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Over-protected and under-served: Legal barriers to young people’s access to sexual and reproductive health services

Over-protected and under-served: Legal barriers to young people’s access to sexual and reproductive health services

Over-protected and under-served: legal barriers to young people’s access to sexual and reproductive health servicesseries

contributes to knowledge about the legal factors that facilitate or inhibit access to SRH

explores the interaction between legal, social, religious and cultural barriers to SRH

compares different legal frameworks around the world

explores the experiences of service providers about what creates barriers to access

reveals the views of young people on the law, their rights and their ability to access services

"They (LGBTI people) are fighting to establish laws against violence. We do have laws that protect them but they are not always implemented. It is not illegal to be homosexual. But it is illegal socially.

 

Lack of access to SRH services for young people results in unwanted pregnancy, unsafe abortion, HIV infection, and maternal mortality. Barriers to access are economic and structural, as well as gender roles, religious conservatism, social taboos, policies, geographic inaccessibility, and legislation.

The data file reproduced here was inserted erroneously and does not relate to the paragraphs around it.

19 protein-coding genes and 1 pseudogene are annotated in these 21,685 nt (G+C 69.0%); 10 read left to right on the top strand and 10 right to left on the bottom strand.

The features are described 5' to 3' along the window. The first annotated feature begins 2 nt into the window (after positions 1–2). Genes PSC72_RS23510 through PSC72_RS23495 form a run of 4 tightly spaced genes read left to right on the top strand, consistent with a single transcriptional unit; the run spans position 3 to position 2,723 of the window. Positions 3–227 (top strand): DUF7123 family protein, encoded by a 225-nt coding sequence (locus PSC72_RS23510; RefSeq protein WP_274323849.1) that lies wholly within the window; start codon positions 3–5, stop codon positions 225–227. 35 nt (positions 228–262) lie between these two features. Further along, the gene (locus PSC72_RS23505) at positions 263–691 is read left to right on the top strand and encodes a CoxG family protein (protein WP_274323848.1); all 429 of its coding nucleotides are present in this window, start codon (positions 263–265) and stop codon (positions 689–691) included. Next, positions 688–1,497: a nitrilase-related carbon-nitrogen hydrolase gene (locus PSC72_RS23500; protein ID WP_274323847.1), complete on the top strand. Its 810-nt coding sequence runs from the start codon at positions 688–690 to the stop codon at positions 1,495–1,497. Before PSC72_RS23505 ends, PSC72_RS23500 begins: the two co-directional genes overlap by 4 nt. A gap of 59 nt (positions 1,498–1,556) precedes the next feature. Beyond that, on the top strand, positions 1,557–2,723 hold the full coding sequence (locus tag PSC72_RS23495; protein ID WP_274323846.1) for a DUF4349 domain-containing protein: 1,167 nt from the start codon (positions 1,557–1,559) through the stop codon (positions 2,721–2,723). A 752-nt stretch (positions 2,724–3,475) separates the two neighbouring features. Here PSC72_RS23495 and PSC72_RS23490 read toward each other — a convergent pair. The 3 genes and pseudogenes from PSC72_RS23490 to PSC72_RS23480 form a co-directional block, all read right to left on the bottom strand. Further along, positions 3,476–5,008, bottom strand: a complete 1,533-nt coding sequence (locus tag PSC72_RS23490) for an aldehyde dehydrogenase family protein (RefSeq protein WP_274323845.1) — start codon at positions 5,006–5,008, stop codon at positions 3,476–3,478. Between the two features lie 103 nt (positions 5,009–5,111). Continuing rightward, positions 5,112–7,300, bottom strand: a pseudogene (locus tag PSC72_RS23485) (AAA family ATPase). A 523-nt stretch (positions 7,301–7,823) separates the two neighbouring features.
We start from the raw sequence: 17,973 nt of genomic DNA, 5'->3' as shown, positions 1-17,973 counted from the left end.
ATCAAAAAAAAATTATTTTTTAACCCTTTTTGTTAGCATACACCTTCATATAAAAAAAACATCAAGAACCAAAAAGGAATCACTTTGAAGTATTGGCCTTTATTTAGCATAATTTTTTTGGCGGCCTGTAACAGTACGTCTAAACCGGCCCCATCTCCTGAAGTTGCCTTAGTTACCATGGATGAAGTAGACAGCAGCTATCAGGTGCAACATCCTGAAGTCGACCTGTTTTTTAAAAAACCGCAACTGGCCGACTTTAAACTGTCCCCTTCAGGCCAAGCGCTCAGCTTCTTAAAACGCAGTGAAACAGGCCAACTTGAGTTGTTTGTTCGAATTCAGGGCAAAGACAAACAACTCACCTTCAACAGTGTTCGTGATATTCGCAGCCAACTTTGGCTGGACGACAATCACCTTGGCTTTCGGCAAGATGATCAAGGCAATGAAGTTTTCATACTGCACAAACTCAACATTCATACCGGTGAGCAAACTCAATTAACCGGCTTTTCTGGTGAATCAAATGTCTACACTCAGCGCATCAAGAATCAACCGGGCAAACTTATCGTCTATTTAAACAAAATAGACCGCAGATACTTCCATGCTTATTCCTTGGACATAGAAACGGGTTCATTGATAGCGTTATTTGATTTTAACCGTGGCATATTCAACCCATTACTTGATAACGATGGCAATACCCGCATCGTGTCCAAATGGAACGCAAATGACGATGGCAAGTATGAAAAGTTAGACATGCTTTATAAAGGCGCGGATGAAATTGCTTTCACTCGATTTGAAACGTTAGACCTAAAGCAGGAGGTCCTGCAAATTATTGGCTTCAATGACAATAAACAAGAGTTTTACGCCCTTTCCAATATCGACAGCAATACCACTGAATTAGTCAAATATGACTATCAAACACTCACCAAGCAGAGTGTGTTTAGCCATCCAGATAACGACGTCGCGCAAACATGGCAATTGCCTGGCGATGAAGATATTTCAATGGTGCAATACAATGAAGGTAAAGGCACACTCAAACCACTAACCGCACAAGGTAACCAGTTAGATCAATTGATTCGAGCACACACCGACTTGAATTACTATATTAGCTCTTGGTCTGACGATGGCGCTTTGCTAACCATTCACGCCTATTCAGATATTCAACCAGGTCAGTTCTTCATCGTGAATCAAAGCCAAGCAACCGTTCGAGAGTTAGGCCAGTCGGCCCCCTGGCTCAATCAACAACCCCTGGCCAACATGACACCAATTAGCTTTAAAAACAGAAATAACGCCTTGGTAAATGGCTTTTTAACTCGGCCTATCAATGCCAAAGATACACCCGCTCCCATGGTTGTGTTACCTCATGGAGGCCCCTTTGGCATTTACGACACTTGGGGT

Research in El Salvador, Senegal and the UK explored the legal barriers that impact on young people’s access to SRH services; the different legal principles that facilitate or inhibit access to SRH services; and young people’s knowledge of the law as it applies to SRH services and in relation to sexuality and sexual activity.

UK: A study on legal barriers to young people’s access to sexual and reproductive health services

The key legal barrier to accessing services in the UK is the almost total prohibition on abortion in Northern Ireland and the need to travel to England and pay for abortion which disproportionately disadvantages young women. Lack of legally mandated comprehensive sexuality education, and lack of legal recognition of people who do not identify within the gender-binary norms or are intersex, also represent significant barriers to access.